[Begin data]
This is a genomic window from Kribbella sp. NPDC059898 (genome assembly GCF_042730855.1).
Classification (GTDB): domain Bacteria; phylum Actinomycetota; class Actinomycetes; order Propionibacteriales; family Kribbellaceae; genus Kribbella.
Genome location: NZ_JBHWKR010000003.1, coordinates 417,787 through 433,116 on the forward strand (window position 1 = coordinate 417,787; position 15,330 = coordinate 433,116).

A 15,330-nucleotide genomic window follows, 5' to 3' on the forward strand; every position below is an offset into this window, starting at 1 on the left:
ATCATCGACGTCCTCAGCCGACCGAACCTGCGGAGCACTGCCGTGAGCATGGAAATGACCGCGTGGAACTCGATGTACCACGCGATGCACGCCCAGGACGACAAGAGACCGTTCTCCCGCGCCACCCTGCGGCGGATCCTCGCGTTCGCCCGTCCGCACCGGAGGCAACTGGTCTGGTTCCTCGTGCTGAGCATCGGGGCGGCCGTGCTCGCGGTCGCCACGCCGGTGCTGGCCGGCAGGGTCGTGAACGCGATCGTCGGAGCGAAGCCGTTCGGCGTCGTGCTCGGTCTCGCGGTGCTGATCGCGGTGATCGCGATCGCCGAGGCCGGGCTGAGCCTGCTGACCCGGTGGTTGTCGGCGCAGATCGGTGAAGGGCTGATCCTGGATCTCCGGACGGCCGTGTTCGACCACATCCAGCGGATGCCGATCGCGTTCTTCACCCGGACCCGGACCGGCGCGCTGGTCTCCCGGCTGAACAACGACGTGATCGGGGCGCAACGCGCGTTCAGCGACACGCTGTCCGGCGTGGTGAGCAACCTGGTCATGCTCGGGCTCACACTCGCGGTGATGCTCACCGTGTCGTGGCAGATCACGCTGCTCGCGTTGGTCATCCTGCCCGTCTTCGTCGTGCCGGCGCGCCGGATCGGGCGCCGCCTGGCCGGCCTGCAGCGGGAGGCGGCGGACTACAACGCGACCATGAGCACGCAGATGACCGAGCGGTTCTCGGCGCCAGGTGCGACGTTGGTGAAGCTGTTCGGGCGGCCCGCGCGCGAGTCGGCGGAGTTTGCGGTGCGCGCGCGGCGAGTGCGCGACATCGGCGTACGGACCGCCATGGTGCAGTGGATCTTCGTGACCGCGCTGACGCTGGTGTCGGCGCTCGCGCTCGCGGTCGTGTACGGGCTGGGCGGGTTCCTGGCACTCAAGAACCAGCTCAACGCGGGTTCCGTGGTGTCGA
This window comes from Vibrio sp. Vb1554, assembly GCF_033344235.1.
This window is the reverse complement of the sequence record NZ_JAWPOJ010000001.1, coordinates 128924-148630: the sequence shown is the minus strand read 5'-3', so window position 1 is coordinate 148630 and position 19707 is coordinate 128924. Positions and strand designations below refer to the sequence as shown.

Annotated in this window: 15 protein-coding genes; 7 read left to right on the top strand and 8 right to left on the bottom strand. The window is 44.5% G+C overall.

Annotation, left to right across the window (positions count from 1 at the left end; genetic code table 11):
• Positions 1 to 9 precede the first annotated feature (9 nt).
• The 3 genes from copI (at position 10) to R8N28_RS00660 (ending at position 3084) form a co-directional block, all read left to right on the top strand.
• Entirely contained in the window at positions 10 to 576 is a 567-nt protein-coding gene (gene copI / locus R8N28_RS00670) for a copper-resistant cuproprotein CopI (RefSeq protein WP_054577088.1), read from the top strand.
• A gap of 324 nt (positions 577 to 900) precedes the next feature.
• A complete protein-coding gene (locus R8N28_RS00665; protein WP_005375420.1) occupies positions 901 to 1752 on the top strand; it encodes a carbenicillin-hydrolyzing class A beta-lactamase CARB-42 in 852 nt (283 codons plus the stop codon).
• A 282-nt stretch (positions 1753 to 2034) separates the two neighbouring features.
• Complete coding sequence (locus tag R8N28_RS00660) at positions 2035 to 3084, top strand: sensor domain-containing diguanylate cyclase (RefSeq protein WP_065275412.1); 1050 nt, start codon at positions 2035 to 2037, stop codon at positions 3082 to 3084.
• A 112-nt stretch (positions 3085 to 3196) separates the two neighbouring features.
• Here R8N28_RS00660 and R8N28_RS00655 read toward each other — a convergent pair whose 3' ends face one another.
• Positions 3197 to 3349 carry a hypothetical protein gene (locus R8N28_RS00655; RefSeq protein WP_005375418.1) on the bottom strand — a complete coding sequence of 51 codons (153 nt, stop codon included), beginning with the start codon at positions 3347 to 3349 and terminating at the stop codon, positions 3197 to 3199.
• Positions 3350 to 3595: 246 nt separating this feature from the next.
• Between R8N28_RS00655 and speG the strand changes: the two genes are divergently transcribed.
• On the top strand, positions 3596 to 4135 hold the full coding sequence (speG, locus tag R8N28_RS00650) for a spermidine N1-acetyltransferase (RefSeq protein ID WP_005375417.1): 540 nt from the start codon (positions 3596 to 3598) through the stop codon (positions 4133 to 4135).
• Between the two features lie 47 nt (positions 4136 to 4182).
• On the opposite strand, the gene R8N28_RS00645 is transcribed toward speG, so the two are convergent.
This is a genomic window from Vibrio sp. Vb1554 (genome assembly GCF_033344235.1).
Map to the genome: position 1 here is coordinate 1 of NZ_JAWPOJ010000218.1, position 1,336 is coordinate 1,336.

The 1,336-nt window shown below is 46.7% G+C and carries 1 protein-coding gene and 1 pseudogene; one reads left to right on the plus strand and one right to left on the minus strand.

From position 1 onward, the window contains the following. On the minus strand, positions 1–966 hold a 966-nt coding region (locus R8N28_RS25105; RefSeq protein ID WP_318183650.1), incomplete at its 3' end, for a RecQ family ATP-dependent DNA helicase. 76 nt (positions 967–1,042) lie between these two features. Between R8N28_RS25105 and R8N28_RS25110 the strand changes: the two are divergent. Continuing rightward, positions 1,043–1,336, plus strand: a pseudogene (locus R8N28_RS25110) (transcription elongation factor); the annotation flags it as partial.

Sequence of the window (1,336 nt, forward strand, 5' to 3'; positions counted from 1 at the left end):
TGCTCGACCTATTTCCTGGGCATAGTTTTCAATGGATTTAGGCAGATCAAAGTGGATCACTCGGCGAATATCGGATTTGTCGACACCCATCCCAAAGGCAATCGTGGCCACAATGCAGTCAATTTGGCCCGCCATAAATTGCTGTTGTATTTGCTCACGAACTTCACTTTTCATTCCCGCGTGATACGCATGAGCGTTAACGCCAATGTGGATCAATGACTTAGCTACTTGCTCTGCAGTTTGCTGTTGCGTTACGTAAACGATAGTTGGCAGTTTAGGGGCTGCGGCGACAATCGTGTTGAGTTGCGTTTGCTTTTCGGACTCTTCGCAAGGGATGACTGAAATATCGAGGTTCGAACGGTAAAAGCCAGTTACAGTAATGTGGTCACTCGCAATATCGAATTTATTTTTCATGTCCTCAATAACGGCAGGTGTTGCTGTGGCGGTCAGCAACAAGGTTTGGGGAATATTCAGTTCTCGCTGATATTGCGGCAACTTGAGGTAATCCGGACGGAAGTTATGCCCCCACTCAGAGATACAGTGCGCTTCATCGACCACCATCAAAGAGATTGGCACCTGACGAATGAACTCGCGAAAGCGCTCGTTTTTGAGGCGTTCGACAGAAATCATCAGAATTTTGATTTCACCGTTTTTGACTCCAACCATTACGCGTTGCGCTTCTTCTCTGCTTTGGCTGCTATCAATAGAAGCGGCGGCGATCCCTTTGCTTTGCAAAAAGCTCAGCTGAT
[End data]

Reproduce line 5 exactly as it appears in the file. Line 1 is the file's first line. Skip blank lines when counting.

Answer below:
ATCATCGACGTCCTCAGCCGACCGAACCTGCGGAGCACTGCCGTGAGCATGGAAATGACCGCGTGGAACTCGATGTACCACGCGATGCACGCCCAGGACGACAAGAGACCGTTCTCCCGCGCCACCCTGCGGCGGATCCTCGCGTTCGCCCGTCCGCACCGGAGGCAACTGGTCTGGTTCCTCGTGCTGAGCATCGGGGCGGCCGTGCTCGCGGTCGCCACGCCGGTGCTGGCCGGCAGGGTCGTGAACGCGATCGTCGGAGCGAAGCCGTTCGGCGTCGTGCTCGGTCTCGCGGTGCTGATCGCGGTGATCGCGATCGCCGAGGCCGGGCTGAGCCTGCTGACCCGGTGGTTGTCGGCGCAGATCGGTGAAGGGCTGATCCTGGATCTCCGGACGGCCGTGTTCGACCACATCCAGCGGATGCCGATCGCGTTCTTCACCCGGACCCGGACCGGCGCGCTGGTCTCCCGGCTGAACAACGACGTGATCGGGGCGCAACGCGCGTTCAGCGACACGCTGTCCGGCGTGGTGAGCAACCTGGTCATGCTCGGGCTCACACTCGCGGTGATGCTCACCGTGTCGTGGCAGATCACGCTGCTCGCGTTGGTCATCCTGCCCGTCTTCGTCGTGCCGGCGCGCCGGATCGGGCGCCGCCTGGCCGGCCTGCAGCGGGAGGCGGCGGACTACAACGCGACCATGAGCACGCAGATGACCGAGCGGTTCTCGGCGCCAGGTGCGACGTTGGTGAAGCTGTTCGGGCGGCCCGCGCGCGAGTCGGCGGAGTTTGCGGTGCGCGCGCGGCGAGTGCGCGACATCGGCGTACGGACCGCCATGGTGCAGTGGATCTTCGTGACCGCGCTGACGCTGGTGTCGGCGCTCGCGCTCGCGGTCGTGTACGGGCTGGGCGGGTTCCTGGCACTCAAGAACCAGCTCAACGCGGGTTCCGTGGTGTCGA